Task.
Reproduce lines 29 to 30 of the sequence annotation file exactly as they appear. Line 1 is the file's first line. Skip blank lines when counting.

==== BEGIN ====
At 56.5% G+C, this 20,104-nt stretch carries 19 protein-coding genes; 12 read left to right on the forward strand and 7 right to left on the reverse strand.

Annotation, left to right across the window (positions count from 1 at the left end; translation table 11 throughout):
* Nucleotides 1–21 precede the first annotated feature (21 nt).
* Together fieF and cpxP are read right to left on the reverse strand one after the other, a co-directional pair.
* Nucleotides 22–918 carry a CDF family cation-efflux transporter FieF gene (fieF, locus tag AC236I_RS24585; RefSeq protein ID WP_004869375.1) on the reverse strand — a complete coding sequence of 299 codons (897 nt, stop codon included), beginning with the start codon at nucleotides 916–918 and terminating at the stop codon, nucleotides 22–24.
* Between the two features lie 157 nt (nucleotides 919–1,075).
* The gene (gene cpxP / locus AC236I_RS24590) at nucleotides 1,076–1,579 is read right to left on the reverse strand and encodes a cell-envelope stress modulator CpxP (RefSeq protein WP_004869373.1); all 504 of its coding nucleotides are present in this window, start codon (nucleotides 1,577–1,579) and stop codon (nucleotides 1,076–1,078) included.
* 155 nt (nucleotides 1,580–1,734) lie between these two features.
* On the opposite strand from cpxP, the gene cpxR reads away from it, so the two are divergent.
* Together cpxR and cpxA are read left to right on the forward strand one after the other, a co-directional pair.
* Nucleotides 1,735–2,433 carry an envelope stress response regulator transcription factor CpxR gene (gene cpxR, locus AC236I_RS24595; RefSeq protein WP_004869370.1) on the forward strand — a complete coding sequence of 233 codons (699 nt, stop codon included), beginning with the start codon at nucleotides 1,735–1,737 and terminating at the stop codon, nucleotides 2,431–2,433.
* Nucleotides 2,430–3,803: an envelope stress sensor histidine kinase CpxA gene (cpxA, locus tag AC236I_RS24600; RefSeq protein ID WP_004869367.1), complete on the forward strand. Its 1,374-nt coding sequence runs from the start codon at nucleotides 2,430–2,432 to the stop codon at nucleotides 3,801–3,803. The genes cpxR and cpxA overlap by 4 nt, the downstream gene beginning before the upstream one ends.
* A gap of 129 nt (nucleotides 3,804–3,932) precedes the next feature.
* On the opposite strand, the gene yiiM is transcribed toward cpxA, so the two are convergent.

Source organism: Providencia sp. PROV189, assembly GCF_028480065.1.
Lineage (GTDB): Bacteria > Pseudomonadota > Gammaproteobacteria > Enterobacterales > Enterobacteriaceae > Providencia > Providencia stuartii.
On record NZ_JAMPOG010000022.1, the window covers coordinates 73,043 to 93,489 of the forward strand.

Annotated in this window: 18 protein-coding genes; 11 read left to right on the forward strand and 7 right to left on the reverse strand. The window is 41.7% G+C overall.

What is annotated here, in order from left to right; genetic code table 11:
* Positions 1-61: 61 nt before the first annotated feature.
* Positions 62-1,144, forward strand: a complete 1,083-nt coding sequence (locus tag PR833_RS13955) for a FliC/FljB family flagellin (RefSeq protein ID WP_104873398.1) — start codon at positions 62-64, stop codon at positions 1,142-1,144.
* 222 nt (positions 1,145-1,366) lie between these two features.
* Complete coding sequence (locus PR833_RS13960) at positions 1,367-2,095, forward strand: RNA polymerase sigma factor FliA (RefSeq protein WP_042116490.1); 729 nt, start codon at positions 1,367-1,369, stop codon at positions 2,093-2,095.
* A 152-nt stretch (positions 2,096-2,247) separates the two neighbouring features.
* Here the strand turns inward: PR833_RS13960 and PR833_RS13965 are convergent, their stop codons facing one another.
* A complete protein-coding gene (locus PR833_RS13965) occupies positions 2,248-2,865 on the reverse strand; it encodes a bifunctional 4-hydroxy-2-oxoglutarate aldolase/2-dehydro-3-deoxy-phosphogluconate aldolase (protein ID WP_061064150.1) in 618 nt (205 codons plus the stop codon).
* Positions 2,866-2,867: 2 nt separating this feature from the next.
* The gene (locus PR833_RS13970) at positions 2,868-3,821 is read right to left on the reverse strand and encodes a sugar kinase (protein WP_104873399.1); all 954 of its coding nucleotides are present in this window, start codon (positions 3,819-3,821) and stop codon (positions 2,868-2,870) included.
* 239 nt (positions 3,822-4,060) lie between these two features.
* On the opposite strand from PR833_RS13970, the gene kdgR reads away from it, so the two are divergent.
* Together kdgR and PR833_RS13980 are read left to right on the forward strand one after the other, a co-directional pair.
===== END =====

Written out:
* 239 nt (positions 3,822-4,060) lie between these two features.
* On the opposite strand from PR833_RS13970, the gene kdgR reads away from it, so the two are divergent.